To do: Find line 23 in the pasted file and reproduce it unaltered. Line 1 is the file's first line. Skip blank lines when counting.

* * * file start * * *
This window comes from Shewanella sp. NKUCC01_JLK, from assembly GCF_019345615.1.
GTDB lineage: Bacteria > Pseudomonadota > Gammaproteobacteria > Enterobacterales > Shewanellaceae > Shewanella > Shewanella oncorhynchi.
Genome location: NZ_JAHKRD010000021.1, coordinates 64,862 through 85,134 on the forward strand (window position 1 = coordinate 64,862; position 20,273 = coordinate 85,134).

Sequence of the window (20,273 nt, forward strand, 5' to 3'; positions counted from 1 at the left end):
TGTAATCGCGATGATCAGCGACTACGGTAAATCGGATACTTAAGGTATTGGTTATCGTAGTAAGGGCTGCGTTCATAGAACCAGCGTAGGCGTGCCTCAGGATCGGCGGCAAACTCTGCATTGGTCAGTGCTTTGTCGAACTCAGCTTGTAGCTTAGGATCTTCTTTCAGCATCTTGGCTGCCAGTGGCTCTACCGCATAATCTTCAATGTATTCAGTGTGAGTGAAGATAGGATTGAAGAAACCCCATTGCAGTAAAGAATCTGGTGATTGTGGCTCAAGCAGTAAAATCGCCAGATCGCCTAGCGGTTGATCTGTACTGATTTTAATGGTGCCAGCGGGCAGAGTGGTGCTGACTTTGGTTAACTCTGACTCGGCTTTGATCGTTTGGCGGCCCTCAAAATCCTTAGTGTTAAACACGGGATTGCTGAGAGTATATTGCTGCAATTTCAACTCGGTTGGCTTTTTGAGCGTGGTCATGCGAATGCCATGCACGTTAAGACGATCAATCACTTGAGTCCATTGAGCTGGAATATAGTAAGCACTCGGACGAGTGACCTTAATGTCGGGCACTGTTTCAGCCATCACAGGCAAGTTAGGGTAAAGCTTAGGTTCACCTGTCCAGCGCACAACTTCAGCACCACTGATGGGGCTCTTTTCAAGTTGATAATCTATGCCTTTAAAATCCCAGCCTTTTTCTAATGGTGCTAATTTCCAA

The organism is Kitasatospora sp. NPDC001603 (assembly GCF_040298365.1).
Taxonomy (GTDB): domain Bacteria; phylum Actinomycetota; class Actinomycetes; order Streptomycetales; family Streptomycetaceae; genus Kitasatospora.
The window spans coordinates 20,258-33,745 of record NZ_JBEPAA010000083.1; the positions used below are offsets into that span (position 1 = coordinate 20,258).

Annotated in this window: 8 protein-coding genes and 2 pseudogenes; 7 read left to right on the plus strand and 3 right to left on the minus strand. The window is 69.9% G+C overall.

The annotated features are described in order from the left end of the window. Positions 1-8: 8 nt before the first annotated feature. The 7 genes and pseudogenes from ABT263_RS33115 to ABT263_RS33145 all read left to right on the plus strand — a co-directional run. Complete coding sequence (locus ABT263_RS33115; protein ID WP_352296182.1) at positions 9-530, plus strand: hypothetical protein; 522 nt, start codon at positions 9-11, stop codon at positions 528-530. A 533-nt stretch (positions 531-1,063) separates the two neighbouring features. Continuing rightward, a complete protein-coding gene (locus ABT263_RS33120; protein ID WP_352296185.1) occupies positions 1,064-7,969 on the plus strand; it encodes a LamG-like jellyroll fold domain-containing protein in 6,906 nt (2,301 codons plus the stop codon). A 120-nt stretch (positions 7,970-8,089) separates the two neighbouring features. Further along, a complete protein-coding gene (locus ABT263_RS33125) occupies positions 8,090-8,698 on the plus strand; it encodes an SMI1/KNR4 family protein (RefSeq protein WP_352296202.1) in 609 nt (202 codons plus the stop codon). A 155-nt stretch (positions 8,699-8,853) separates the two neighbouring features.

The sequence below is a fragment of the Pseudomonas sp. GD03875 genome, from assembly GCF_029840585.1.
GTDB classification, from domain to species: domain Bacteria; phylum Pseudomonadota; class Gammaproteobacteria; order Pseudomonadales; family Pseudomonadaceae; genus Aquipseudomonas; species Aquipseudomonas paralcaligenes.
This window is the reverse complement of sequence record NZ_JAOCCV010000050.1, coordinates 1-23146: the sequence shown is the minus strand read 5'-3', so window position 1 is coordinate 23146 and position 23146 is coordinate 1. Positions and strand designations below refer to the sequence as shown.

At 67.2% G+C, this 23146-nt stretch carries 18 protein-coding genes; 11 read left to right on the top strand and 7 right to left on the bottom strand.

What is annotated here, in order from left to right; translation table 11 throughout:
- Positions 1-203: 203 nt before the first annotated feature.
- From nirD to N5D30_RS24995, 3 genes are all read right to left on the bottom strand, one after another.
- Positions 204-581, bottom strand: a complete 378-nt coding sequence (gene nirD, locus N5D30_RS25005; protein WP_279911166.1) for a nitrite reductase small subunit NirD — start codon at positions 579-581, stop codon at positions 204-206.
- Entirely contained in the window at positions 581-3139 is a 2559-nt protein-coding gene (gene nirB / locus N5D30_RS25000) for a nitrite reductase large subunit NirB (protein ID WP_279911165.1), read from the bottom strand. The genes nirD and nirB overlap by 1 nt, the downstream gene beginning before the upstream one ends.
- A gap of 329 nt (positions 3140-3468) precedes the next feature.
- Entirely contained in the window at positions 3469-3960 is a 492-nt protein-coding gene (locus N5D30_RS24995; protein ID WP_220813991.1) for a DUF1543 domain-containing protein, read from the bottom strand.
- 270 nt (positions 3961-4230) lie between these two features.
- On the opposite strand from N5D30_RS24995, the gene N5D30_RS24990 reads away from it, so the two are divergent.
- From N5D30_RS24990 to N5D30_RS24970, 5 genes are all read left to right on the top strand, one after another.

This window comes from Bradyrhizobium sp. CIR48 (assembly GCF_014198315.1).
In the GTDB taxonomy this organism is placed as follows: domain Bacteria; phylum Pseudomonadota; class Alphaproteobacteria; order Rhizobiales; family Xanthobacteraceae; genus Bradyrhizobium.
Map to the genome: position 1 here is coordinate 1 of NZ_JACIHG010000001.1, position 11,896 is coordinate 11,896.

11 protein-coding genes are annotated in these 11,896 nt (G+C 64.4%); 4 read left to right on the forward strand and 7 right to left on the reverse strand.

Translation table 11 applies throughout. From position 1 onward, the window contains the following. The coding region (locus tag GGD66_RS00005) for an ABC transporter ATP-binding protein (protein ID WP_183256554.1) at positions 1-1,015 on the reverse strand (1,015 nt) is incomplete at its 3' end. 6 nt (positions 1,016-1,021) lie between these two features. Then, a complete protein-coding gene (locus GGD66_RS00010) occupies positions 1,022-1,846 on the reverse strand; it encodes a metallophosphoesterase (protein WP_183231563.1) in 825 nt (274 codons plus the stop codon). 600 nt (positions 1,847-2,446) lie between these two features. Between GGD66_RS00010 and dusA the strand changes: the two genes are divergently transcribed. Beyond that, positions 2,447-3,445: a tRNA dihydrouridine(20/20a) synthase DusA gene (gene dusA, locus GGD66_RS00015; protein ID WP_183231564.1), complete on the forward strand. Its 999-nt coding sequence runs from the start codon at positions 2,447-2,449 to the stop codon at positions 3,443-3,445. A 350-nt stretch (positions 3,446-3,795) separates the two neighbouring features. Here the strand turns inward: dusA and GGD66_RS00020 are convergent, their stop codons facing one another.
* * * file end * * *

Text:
- On the opposite strand from N5D30_RS24995, the gene N5D30_RS24990 reads away from it, so the two are divergent.